- Sinusitis, if the sinus passage is blocked
- Ear pain or infection caused by plugging up of the Eustachian tube with mucus
- Sore throat or cough resulting from postnasal drip
Generally, rhinorrhea does not require the intervention of medicines and can be managed with self-care.
Few cases may require the use of medications, depending on the reason behind the runny nose. For example, the doctor may prescribe medications if your runny nose is an outcome of a common cold.
Over-the-counter medications can help in providing relief from the symptoms. However, it is recommended to avoid giving over-the-counter cold medicines to children below 4 years of age without consulting a doctor.
Home Remedies for a Runny Nose
The following self-care tips may help alleviate the problem of a runny nose:
- Drink ample amounts of water.
- Rest your body.
- Take a warm shower.
- Use a rubber suction bulb to squeeze out the mucus from the nose of young children.
- Steam inhalation can be helpful for adults and older children.
- Use a cool-mist vaporizer or humidifier to maintain moisture levels indoor. However, avoid making the room excessively humid, and clean the vaporizer daily with Lysol or bleach.
- Perform nasal irrigation using a saline solution. Use a neti pot (teapot with a long spout) to pour the solution into one nostril.
Allow the solution to run through your nasal cavity and sinuses and out of the other nostril along with the mucus.
- Use a saline spray as a nasal wash three to four times a day to clear the mucus from your nose. (2)(3)
For this, you can:
- Use an over-the-counter saline spray as directed.
- Make a saline spray at home by mixing ½ teaspoon (3 grams) of salt and a pinch of baking soda in 1 cup (240mL) of warm water.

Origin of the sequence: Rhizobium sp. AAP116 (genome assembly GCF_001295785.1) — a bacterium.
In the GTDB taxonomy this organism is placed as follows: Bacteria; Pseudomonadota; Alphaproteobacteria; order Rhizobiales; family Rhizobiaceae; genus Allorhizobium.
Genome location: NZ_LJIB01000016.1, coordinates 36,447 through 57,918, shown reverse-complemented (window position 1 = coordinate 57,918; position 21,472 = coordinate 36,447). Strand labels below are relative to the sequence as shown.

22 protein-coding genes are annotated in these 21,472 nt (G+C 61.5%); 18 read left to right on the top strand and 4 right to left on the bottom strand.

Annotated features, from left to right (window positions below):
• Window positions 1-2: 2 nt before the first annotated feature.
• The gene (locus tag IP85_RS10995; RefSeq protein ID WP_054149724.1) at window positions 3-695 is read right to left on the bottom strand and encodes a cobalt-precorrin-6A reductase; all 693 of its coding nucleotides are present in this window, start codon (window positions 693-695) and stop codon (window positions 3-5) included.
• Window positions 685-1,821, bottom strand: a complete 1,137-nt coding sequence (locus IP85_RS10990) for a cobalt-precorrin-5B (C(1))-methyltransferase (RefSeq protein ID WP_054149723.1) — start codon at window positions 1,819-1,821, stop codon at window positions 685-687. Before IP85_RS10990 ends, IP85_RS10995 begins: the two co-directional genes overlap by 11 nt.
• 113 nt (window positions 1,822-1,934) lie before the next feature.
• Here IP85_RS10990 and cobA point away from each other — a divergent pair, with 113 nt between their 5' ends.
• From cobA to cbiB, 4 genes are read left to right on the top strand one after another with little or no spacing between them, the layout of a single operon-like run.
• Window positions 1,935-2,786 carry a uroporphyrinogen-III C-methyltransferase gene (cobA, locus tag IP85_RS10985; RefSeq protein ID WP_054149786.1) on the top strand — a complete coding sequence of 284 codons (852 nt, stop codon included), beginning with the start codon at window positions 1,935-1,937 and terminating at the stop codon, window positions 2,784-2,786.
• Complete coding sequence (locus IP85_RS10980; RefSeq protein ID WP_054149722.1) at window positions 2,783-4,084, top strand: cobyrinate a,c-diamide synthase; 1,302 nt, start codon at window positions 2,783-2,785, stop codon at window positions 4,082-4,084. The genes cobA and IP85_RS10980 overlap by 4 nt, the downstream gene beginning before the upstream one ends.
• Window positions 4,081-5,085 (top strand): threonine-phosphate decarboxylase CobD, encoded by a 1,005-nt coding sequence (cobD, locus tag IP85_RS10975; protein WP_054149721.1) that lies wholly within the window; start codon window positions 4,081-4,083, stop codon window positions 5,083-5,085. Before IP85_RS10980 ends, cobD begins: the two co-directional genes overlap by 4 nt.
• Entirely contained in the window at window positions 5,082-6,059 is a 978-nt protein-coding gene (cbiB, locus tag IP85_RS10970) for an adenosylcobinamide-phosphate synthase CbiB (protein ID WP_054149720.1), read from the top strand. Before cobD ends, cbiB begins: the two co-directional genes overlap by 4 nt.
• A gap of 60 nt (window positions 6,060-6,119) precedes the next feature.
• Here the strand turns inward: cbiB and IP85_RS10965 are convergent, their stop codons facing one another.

- Drink hot drinks to get immediate relief from a runny nose and other symptoms of the flu and common colds such as sore throat, tiredness, chilliness, sneezing, and cough. It can also help ease nasal airflow. (4)
- Apply a warm compress to your forehead and nose multiple times a day. This helps in subsiding congestion and sinus pressure. You can also moisten a washcloth with warm water and use it as a compress.
- Consume ginger in the form of a concoction.
- Try other herbs in the form of tinctures or teas, such as nettle, yarrow, turmeric, and sage.
Note: Refrain from giving honey to children below 1 year of age. (7)
Some General Queries
Why is a runny nose a concern?
Rhinorrhea, or a runny nose, often resolves on its own. However, if the symptoms persist for long, it may be indicative of severe complications such as nasal polyps, cysts, tumors, and choanal atresia.
Consult a medical practitioner at the earliest if the symptoms do not subside in 10 days or are accompanied by a fever.
Can anxiety cause a runny nose?
A runny nose is usually the effect of an ongoing immune response or the body’s preparation to respond to a pathogen.
Anxiety and long-term stress can impair the immune system, resulting in rhinorrhea. While a runny nose is not a serious concern, it adds to the distress a person undergoes with anxiety.
What is the treatment for a runny nose caused by anxiety?
According to doctors, the treatment for a runny nose caused by anxiety is similar to the treatment for a runny nose from an allergy.
Hence, allergy medications or natural remedies such as honey can be used.
However, it is still important to take measures toward reducing your anxiety to manage your rhinorrhea and improve your quality of life as well.
Can antibiotics be used to treat a runny nose?
While green snot can be indicative of a bacterial infection, a runny nose is often a symptom of a common cold caused by rhinoviruses, on which antibiotics have no effect.
The body initiates immune responses to fight back the infection, during which the mucus may turn white or yellow.
During recovery, green mucus may be produced due to recolonization by bacteria that are usually found in the nose.
Therefore, the green snot associated with a runny nose is normal and does not always require antibiotics. The doctor may prescribe some other medications to help relieve symptoms such as cough and fever.